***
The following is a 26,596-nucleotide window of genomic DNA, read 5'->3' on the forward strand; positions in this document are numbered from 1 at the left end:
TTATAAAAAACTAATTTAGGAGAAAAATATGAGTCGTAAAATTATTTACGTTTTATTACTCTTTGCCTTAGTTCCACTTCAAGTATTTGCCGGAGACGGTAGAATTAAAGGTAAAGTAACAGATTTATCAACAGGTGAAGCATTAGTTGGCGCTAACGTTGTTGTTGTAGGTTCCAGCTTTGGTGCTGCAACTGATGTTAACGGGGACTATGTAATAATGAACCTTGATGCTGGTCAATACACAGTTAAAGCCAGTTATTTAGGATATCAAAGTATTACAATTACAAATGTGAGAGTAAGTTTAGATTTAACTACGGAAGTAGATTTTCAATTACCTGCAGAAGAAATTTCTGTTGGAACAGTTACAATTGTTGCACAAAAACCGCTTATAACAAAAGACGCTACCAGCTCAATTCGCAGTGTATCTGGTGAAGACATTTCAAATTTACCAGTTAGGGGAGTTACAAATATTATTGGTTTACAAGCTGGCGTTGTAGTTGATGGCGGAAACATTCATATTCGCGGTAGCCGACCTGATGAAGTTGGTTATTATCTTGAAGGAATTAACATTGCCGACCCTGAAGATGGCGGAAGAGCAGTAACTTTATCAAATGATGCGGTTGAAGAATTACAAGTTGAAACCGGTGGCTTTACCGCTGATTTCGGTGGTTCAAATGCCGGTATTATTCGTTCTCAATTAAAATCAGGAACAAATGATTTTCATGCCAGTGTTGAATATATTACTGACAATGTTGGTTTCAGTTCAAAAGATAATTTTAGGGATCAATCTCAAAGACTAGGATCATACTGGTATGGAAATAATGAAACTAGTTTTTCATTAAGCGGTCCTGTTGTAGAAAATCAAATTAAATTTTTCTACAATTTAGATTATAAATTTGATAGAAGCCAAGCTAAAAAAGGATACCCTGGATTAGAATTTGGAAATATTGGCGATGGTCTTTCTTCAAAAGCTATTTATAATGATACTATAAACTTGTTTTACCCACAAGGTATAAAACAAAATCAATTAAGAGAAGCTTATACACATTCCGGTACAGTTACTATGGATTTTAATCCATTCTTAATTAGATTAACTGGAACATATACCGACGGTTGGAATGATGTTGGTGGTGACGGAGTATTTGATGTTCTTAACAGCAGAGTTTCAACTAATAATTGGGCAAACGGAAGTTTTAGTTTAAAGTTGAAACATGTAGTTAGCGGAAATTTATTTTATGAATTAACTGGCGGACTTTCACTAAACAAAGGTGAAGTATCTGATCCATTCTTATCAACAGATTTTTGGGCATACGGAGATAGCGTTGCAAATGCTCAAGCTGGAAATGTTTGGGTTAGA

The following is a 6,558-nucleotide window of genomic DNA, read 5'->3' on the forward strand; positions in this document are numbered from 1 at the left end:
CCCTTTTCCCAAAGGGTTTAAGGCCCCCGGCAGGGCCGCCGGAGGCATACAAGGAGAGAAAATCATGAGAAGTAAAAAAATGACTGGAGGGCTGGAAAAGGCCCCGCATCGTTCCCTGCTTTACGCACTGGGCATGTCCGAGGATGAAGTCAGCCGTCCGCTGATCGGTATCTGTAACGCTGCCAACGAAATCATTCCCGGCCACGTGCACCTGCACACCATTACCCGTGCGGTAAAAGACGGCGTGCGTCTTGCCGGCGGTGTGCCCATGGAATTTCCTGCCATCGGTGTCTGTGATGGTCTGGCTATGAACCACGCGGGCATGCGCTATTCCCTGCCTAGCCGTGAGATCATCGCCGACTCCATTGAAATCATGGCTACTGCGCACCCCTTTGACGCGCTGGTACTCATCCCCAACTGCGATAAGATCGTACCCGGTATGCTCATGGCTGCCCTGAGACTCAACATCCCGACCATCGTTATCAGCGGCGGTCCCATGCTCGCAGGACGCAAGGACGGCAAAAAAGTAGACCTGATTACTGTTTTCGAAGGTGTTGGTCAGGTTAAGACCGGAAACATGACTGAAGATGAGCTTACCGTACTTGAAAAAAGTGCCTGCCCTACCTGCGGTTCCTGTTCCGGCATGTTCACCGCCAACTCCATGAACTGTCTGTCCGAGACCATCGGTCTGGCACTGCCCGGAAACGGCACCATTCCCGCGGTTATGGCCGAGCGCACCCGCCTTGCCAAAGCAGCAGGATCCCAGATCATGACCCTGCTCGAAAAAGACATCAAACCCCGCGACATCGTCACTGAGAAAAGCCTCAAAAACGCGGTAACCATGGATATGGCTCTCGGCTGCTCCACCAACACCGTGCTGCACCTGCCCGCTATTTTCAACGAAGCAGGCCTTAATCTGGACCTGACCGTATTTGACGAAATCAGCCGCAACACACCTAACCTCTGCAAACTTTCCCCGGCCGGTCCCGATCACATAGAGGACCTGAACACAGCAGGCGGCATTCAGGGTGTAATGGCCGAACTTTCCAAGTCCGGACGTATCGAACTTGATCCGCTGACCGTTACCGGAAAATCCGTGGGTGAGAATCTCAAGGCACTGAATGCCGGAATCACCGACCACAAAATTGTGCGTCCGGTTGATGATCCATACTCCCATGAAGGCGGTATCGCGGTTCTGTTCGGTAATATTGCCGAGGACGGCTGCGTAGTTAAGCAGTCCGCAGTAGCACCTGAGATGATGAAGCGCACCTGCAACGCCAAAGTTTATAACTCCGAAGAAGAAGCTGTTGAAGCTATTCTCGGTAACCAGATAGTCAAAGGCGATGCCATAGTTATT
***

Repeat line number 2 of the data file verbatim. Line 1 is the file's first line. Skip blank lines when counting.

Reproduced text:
TTATAAAAAACTAATTTAGGAGAAAAATATGAGTCGTAAAATTATTTACGTTTTATTACTCTTTGCCTTAGTTCCACTTCAAGTATTTGCCGGAGACGGTAGAATTAAAGGTAAAGTAACAGATTTATCAACAGGTGAAGCATTAGTTGGCGCTAACGTTGTTGTTGTAGGTTCCAGCTTTGGTGCTGCAACTGATGTTAACGGGGACTATGTAATAATGAACCTTGATGCTGGTCAATACACAGTTAAAGCCAGTTATTTAGGATATCAAAGTATTACAATTACAAATGTGAGAGTAAGTTTAGATTTAACTACGGAAGTAGATTTTCAATTACCTGCAGAAGAAATTTCTGTTGGAACAGTTACAATTGTTGCACAAAAACCGCTTATAACAAAAGACGCTACCAGCTCAATTCGCAGTGTATCTGGTGAAGACATTTCAAATTTACCAGTTAGGGGAGTTACAAATATTATTGGTTTACAAGCTGGCGTTGTAGTTGATGGCGGAAACATTCATATTCGCGGTAGCCGACCTGATGAAGTTGGTTATTATCTTGAAGGAATTAACATTGCCGACCCTGAAGATGGCGGAAGAGCAGTAACTTTATCAAATGATGCGGTTGAAGAATTACAAGTTGAAACCGGTGGCTTTACCGCTGATTTCGGTGGTTCAAATGCCGGTATTATTCGTTCTCAATTAAAATCAGGAACAAATGATTTTCATGCCAGTGTTGAATATATTACTGACAATGTTGGTTTCAGTTCAAAAGATAATTTTAGGGATCAATCTCAAAGACTAGGATCATACTGGTATGGAAATAATGAAACTAGTTTTTCATTAAGCGGTCCTGTTGTAGAAAATCAAATTAAATTTTTCTACAATTTAGATTATAAATTTGATAGAAGCCAAGCTAAAAAAGGATACCCTGGATTAGAATTTGGAAATATTGGCGATGGTCTTTCTTCAAAAGCTATTTATAATGATACTATAAACTTGTTTTACCCACAAGGTATAAAACAAAATCAATTAAGAGAAGCTTATACACATTCCGGTACAGTTACTATGGATTTTAATCCATTCTTAATTAGATTAACTGGAACATATACCGACGGTTGGAATGATGTTGGTGGTGACGGAGTATTTGATGTTCTTAACAGCAGAGTTTCAACTAATAATTGGGCAAACGGAAGTTTTAGTTTAAAGTTGAAACATGTAGTTAGCGGAAATTTATTTTATGAATTAACTGGCGGACTTTCACTAAACAAAGGTGAAGTATCTGATCCATTCTTATCAACAGATTTTTGGGCATACGGAGATAGCGTTGCAAATGCTCAAGCTGGAAATGTTTGGGTTAGA